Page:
Even in my seminary course on Luke, we were encouraged to read Dr. Danker's marvelous exposition, Jesus and the New Age.

I first met Dr. Danker through our mutual friend, Dr. Edward Schroeder, also a veteran of the Missouri wars of the 1970s. "Red Fred" as he was known to his students, had learned about my work on the nineteenth-century Bible scholar, Johannes von Hofmann, and wanted to talk with me about Hofmann's commentaries on the New Testament. Later, when I gave a conference paper on the theology of Werner Elert, Dr. Danker asked me about Elert's perspective on the so-called quests for the historical Jesus. (As I recall I stressed how important the historical-critical investigation of the New Testament was for Dr. Elert, since purely literary approaches in his view ended up with a mostly fictional Jesus.) Still later, Dr. Danker and I had other conversations in other venues. The last time I spoke with him was in San Francisco, last Nov. at AAR/SBL. He was pretty frail, but we managed to share a few words and even a laugh at the LCMS seminary reception where we ran into each other. He wondered how I got invited and I wondered the same about him.

Word came last week that "Red Fred" Danker died from complications that resulted from a fall he took. He was kicked out of an earthly "brotherhood" that had no room for him and for so many others. One can imagine our Elder Brother having said to Fred last week: "Welcome, there is room for you here."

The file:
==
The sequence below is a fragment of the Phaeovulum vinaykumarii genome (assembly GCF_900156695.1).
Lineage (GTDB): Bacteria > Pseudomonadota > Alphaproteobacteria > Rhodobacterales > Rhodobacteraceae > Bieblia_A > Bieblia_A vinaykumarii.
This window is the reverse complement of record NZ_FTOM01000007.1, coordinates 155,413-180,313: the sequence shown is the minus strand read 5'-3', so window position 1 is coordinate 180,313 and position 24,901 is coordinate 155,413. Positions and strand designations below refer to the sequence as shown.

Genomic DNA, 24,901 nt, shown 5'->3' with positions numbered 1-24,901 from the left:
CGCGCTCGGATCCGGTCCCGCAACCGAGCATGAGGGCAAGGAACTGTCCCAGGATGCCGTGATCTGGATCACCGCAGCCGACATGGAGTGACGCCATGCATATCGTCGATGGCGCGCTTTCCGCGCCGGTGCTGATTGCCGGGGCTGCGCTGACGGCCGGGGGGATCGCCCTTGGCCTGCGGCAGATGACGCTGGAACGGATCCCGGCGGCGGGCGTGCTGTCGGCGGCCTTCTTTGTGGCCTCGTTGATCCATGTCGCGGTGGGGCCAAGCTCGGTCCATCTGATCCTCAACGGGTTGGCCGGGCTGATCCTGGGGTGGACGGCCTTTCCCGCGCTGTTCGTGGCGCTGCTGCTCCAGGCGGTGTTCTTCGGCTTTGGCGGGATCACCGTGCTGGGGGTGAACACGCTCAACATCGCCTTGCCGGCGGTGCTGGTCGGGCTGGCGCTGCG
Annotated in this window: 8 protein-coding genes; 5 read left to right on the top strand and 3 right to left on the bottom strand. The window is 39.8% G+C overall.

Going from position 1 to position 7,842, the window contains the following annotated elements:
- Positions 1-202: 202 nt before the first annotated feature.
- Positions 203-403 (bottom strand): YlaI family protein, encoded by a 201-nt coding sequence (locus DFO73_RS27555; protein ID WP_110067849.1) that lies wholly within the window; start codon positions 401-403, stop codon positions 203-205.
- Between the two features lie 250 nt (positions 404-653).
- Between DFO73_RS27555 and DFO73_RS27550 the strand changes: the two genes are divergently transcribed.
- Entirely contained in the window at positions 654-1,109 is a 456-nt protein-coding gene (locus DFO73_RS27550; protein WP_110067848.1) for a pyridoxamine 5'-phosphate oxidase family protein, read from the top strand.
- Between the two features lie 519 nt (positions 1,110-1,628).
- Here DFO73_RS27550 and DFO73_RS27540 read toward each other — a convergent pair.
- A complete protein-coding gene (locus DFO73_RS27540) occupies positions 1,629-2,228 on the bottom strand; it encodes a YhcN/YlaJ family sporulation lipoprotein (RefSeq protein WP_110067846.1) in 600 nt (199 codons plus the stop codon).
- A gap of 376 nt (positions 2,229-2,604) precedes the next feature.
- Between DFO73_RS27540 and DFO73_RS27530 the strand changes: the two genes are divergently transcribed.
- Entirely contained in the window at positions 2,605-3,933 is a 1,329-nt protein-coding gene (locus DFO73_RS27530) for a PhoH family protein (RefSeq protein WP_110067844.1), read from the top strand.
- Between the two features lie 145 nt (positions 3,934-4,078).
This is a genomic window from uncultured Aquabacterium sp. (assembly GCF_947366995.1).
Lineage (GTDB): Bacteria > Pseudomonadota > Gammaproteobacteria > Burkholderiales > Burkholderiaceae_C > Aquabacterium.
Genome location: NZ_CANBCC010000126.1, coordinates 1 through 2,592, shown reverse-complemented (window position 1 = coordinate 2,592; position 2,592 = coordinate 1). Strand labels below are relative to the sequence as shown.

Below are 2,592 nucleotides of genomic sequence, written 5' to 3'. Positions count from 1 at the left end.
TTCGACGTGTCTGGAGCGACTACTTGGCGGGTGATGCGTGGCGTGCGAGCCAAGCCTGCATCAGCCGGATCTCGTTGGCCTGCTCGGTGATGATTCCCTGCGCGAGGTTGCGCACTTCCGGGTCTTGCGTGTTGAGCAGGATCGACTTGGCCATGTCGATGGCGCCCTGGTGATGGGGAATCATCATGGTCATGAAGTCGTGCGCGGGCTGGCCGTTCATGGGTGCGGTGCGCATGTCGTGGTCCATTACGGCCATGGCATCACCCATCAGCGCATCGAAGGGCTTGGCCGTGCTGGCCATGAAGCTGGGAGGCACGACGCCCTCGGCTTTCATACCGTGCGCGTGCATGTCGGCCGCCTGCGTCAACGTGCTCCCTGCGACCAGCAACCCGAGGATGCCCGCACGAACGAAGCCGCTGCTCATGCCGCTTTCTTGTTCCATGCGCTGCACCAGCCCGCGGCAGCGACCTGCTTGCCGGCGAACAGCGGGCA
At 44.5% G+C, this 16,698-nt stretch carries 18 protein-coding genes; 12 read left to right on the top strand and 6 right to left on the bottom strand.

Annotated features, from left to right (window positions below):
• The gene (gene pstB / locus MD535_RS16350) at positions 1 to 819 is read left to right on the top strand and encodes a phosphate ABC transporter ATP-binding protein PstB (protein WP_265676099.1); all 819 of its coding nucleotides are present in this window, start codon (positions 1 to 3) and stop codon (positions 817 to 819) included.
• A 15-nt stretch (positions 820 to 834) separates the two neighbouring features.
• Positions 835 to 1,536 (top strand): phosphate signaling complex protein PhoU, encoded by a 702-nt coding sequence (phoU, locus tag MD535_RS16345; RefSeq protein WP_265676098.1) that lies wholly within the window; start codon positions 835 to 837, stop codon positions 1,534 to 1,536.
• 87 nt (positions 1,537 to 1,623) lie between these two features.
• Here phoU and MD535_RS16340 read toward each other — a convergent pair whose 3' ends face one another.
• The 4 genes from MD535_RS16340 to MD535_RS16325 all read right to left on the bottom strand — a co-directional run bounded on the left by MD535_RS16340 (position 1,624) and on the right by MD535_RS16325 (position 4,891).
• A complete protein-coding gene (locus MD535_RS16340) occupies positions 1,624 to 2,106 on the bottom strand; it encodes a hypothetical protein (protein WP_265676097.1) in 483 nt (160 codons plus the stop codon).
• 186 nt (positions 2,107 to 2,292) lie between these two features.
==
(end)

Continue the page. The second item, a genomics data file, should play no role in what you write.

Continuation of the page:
To read his obituary that was published earlier this week in the St. Louis Post-Dispatch:


  1. Of course there is room in the brotherhood. I think it is significant that Jesus' words, "where two or three are gathered in my name, I am there among them" occurs in the context of Jesus' instructions regarding we ought to reprove one another. We are members of the "brotherhood" because Jesus has called each of us by name. That we disagree on matters adiophora is irrelevant.

    In tribute to Dr. Danker:

    The church's one Foundation
    Is Jesus Christ her Lord;
    She is his new creation
    By water and the Word:
    From heav'n he came and sought her
    To be his holy bride;
    With his own blood he bought her,
    And for her life he died.

  2. Thank you, John Mundinger, for these words and for your other comments on my blog. I hope you will continue to share your reflections.